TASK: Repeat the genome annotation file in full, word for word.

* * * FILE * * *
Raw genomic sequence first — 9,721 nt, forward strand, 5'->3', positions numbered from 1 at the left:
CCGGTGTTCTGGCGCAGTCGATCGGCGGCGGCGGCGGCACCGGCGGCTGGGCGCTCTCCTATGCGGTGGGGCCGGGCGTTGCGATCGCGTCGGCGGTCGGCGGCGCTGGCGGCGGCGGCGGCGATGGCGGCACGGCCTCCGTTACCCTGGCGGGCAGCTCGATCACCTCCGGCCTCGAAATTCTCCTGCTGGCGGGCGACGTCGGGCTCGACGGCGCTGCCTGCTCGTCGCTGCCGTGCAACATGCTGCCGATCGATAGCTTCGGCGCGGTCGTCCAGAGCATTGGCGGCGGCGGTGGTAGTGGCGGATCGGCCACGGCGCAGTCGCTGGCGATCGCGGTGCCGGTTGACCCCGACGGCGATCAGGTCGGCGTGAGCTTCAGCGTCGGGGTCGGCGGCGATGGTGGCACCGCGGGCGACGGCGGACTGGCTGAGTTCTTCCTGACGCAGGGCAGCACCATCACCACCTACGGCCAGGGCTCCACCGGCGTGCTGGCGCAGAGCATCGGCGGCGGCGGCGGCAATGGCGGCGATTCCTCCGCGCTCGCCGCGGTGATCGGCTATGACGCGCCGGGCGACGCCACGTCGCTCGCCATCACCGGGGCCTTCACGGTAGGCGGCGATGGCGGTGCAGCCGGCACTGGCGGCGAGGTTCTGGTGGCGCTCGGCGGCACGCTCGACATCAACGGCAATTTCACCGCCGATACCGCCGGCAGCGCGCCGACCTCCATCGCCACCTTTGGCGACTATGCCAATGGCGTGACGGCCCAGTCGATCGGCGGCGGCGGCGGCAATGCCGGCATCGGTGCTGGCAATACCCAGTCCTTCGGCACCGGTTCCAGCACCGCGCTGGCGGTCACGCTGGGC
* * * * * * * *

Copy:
Raw genomic sequence first — 9,721 nt, forward strand, 5'->3', positions numbered from 1 at the left:
CCGGTGTTCTGGCGCAGTCGATCGGCGGCGGCGGCGGCACCGGCGGCTGGGCGCTCTCCTATGCGGTGGGGCCGGGCGTTGCGATCGCGTCGGCGGTCGGCGGCGCTGGCGGCGGCGGCGGCGATGGCGGCACGGCCTCCGTTACCCTGGCGGGCAGCTCGATCACCTCCGGCCTCGAAATTCTCCTGCTGGCGGGCGACGTCGGGCTCGACGGCGCTGCCTGCTCGTCGCTGCCGTGCAACATGCTGCCGATCGATAGCTTCGGCGCGGTCGTCCAGAGCATTGGCGGCGGCGGTGGTAGTGGCGGATCGGCCACGGCGCAGTCGCTGGCGATCGCGGTGCCGGTTGACCCCGACGGCGATCAGGTCGGCGTGAGCTTCAGCGTCGGGGTCGGCGGCGATGGTGGCACCGCGGGCGACGGCGGACTGGCTGAGTTCTTCCTGACGCAGGGCAGCACCATCACCACCTACGGCCAGGGCTCCACCGGCGTGCTGGCGCAGAGCATCGGCGGCGGCGGCGGCAATGGCGGCGATTCCTCCGCGCTCGCCGCGGTGATCGGCTATGACGCGCCGGGCGACGCCACGTCGCTCGCCATCACCGGGGCCTTCACGGTAGGCGGCGATGGCGGTGCAGCCGGCACTGGCGGCGAGGTTCTGGTGGCGCTCGGCGGCACGCTCGACATCAACGGCAATTTCACCGCCGATACCGCCGGCAGCGCGCCGACCTCCATCGCCACCTTTGGCGACTATGCCAATGGCGTGACGGCCCAGTCGATCGGCGGCGGCGGCGGCAATGCCGGCATCGGTGCTGGCAATACCCAGTCCTTCGGCACCGGTTCCAGCACCGCGCTGGCGGTCACGCTGGGC